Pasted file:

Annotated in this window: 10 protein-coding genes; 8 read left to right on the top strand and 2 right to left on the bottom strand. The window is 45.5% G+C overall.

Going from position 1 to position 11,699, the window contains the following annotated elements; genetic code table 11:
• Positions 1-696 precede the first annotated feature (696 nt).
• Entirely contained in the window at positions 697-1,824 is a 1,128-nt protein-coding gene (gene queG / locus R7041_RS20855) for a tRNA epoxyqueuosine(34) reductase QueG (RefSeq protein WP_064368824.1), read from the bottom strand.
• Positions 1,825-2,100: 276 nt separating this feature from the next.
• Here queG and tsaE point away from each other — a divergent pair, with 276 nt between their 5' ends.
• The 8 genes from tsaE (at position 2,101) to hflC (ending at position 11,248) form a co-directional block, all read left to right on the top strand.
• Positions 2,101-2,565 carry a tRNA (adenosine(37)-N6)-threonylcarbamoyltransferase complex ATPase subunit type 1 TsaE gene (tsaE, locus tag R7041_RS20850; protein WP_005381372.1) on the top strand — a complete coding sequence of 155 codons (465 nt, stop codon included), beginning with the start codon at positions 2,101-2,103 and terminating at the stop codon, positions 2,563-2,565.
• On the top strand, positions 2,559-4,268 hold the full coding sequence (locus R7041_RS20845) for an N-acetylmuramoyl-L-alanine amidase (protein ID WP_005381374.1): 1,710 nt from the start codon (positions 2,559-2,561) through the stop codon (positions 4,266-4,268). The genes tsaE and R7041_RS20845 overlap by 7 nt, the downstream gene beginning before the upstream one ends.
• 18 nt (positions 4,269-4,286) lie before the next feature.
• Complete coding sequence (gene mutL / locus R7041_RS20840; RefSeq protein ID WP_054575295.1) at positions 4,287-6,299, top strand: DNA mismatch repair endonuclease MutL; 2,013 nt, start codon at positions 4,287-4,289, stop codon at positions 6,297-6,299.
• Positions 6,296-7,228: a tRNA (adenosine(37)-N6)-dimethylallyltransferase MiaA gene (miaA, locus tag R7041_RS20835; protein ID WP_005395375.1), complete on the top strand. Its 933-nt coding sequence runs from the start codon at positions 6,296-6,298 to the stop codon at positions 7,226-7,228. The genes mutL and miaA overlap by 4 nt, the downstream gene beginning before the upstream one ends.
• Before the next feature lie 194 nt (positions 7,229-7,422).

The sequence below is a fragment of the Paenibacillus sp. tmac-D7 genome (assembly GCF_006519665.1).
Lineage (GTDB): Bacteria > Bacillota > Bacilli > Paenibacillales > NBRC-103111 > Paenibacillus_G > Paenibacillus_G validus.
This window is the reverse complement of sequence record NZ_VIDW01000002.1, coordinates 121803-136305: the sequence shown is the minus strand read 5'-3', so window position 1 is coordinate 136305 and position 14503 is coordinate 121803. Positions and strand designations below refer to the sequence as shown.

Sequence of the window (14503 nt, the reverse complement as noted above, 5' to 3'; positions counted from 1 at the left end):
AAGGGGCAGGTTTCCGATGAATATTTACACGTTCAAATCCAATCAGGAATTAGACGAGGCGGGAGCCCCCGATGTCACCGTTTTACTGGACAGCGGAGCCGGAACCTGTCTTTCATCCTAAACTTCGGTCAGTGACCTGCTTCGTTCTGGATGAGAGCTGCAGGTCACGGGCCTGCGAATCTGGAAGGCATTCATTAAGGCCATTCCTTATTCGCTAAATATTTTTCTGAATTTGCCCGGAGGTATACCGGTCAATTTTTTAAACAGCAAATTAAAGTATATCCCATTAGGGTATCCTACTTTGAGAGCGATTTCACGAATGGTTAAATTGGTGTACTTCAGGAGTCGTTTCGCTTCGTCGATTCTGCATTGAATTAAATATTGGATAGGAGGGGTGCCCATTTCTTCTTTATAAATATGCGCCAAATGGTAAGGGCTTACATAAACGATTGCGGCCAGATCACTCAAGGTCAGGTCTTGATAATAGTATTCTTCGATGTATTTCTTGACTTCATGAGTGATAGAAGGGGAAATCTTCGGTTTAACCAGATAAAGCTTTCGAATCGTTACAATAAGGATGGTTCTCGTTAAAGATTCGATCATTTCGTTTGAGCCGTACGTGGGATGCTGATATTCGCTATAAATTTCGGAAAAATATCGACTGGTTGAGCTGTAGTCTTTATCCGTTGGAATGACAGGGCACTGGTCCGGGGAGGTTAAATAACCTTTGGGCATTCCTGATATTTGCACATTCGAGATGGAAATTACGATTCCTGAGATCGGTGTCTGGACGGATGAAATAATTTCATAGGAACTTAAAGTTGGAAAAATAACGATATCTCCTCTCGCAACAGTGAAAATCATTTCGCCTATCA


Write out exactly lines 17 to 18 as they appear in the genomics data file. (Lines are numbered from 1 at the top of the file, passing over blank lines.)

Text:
Sequence of the window (14503 nt, the reverse complement as noted above, 5' to 3'; positions counted from 1 at the left end):
AAGGGGCAGGTTTCCGATGAATATTTACACGTTCAAATCCAATCAGGAATTAGACGAGGCGGGAGCCCCCGATGTCACCGTTTTACTGGACAGCGGAGCCGGAACCTGTCTTTCATCCTAAACTTCGGTCAGTGACCTGCTTCGTTCTGGATGAGAGCTGCAGGTCACGGGCCTGCGAATCTGGAAGGCATTCATTAAGGCCATTCCTTATTCGCTAAATATTTTTCTGAATTTGCCCGGAGGTATACCGGTCAATTTTTTAAACAGCAAATTAAAGTATATCCCATTAGGGTATCCTACTTTGAGAGCGATTTCACGAATGGTTAAATTGGTGTACTTCAGGAGTCGTTTCGCTTCGTCGATTCTGCATTGAATTAAATATTGGATAGGAGGGGTGCCCATTTCTTCTTTATAAATATGCGCCAAATGGTAAGGGCTTACATAAACGATTGCGGCCAGATCACTCAAGGTCAGGTCTTGATAATAGTATTCTTCGATGTATTTCTTGACTTCATGAGTGATAGAAGGGGAAATCTTCGGTTTAACCAGATAAAGCTTTCGAATCGTTACAATAAGGATGGTTCTCGTTAAAGATTCGATCATTTCGTTTGAGCCGTACGTGGGATGCTGATATTCGCTATAAATTTCGGAAAAATATCGACTGGTTGAGCTGTAGTCTTTATCCGTTGGAATGACAGGGCACTGGTCCGGGGAGGTTAAATAACCTTTGGGCATTCCTGATATTTGCACATTCGAGATGGAAATTACGATTCCTGAGATCGGTGTCTGGACGGATGAAATAATTTCATAGGAACTTAAAGTTGGAAAAATAACGATATCTCCTCTCGCAACAGTGAAAATCATTTCGCCTATCA